IBM to Take on Competitors With Its Hybrid Cloud Strategy

IBM has a new strategy to compete with Amazon, Microsoft, Google and Alibaba in cloud computing: it spent $34 billion to acquire Red Hat, which specializes in open source software tools to write cloud computing applications. Red Hat already has partnerships with all the major cloud providers. IBM, a latecomer to this highly competitive sector, is presenting itself as a neutral party to those concerned about becoming too dependent on a single player. For this reason, Germany also has plans to build its own cloud infrastructure. Continue reading IBM to Take on Competitors With Its Hybrid Cloud Strategy

Google Quietly Working on Fuchsia as Successor to Android

Google engineers are working on Fuchsia, a project to create software that would replace Android. The new software is designed from the ground up to offer improved voice interactions, frequent security updates and “look the same” across multiple devices from laptops to IoT sensors. The move is in line with chief executive Sundar Pichai’s stated goal of integrating artificial intelligence with consumer products. Google first started posting Fuchsia code in 2016, and allowed some app developers to try out open source code. Continue reading Google Quietly Working on Fuchsia as Successor to Android

Google Debuts Spatial Audio SDK for Immersive Experiences

Google has launched Resonance Audio, a spatial audio software development kit based on technology from the company’s current VR Audio SDK. The latter was introduced with the Cardboard SDK in January 2016 and then integrated into the main Google VR SDK in May of the same year. The goal with Resonance Audio is to make it easier to develop for mobile and desktop platforms. The VR SDK audio engine already supports multiple platforms, but Google recognized that it could be “confusing and time-consuming” to work with various audio tools. Continue reading Google Debuts Spatial Audio SDK for Immersive Experiences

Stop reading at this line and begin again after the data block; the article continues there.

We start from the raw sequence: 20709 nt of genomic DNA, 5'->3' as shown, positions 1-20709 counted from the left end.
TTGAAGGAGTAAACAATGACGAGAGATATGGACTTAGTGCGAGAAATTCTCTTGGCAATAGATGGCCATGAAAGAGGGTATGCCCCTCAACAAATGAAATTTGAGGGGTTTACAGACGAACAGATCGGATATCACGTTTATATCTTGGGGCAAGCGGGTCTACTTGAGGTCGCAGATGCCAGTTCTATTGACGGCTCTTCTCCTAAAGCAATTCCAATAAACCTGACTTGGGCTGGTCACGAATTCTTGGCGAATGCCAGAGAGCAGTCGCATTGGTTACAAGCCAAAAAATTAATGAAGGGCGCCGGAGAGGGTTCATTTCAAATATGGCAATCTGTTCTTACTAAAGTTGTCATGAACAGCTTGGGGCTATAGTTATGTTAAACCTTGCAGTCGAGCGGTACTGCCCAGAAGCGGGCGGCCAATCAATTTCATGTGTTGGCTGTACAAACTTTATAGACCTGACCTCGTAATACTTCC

Google Reveals More of Its Fuchsia OS for ‘Modern Phones’

Google is working on its third operating system after Android and Chrome OS, this one dubbed Fuchsia, an open-source, real-time OS that first appeared in August last year as a command line. Rather than being based on Linux, Fuchsia relies on a microkernel called Magenta that was developed by Google and incorporates other Google-developed software. According to Google, Magenta is aimed at “modern phones” and PCs with fast processors and large amounts of RAM with “arbitrary peripherals doing open-ended computation.” Continue reading Google Reveals More of Its Fuchsia OS for ‘Modern Phones’

HPA Tech Retreat: Washington Update Examines IP, FCC, FAA

At the HPA Tech Retreat, Thompson Coburn attorney Jim Burger delivered his annual Washington Update, opening with a clip of President Trump suggesting that his government is operating like a well-oiled machine. “I have nothing to say,” said Burger in response, reporting that Marco Rubio told him, “every day something is new in the Senate.” Burger’s update focused on intellectual property issues, including litigation, as well as actions of the FCC regarding net neutrality and set-top boxes, and the FAA regarding drones. Continue reading HPA Tech Retreat: Washington Update Examines IP, FCC, FAA

Jury Sides with Google in Oracle Copyright Case Over Software

Yesterday, a jury ruled in favor of Google in its dispute with Oracle over software used to power smartphones. Oracle was seeking $9 billion in its claim that Google used copyrighted material in its software code for the company’s Android mobile operating system. Android uses open-source Java, which Oracle acquired when it purchased Sun Microsystems in 2010. Google argued that it made fair use of the code. According to The New York Times, “The victory for Google cheered other software developers, who operate much the way Google did when it comes to so-called open-source software… The courtroom fight was something of a watershed for technology and could offer clarity on legal rules surrounding open-source technology.” Continue reading Jury Sides with Google in Oracle Copyright Case Over Software

Facebook and Yahoo Attempt to Expand Search Capabilities